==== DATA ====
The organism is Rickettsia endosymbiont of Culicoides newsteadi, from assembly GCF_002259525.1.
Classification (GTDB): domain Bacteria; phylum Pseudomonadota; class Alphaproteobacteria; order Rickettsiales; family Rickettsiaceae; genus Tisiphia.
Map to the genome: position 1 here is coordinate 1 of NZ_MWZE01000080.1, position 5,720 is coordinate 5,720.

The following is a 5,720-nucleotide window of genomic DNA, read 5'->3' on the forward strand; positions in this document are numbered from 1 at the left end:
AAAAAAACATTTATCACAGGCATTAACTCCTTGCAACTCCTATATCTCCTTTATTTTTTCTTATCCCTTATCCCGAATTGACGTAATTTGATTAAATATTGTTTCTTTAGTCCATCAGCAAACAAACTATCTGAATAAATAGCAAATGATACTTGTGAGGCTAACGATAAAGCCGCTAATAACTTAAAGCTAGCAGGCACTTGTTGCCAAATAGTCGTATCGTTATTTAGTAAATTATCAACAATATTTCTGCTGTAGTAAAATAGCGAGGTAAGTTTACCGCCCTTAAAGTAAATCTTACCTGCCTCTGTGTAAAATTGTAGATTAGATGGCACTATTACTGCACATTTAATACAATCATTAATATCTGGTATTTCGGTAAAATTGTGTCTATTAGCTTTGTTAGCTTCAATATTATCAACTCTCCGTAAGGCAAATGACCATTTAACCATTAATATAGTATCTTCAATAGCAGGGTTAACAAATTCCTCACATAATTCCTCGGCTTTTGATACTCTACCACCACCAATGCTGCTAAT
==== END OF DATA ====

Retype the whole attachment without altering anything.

The organism is Rickettsia endosymbiont of Culicoides newsteadi, from assembly GCF_002259525.1.
Classification (GTDB): domain Bacteria; phylum Pseudomonadota; class Alphaproteobacteria; order Rickettsiales; family Rickettsiaceae; genus Tisiphia.
Map to the genome: position 1 here is coordinate 1 of NZ_MWZE01000080.1, position 5,720 is coordinate 5,720.

The following is a 5,720-nucleotide window of genomic DNA, read 5'->3' on the forward strand; positions in this document are numbered from 1 at the left end:
AAAAAAACATTTATCACAGGCATTAACTCCTTGCAACTCCTATATCTCCTTTATTTTTTCTTATCCCTTATCCCGAATTGACGTAATTTGATTAAATATTGTTTCTTTAGTCCATCAGCAAACAAACTATCTGAATAAATAGCAAATGATACTTGTGAGGCTAACGATAAAGCCGCTAATAACTTAAAGCTAGCAGGCACTTGTTGCCAAATAGTCGTATCGTTATTTAGTAAATTATCAACAATATTTCTGCTGTAGTAAAATAGCGAGGTAAGTTTACCGCCCTTAAAGTAAATCTTACCTGCCTCTGTGTAAAATTGTAGATTAGATGGCACTATTACTGCACATTTAATACAATCATTAATATCTGGTATTTCGGTAAAATTGTGTCTATTAGCTTTGTTAGCTTCAATATTATCAACTCTCCGTAAGGCAAATGACCATTTAACCATTAATATAGTATCTTCAATAGCAGGGTTAACAAATTCCTCACATAATTCCTCGGCTTTTGATACTCTACCACCACCAATGCTGCTAAT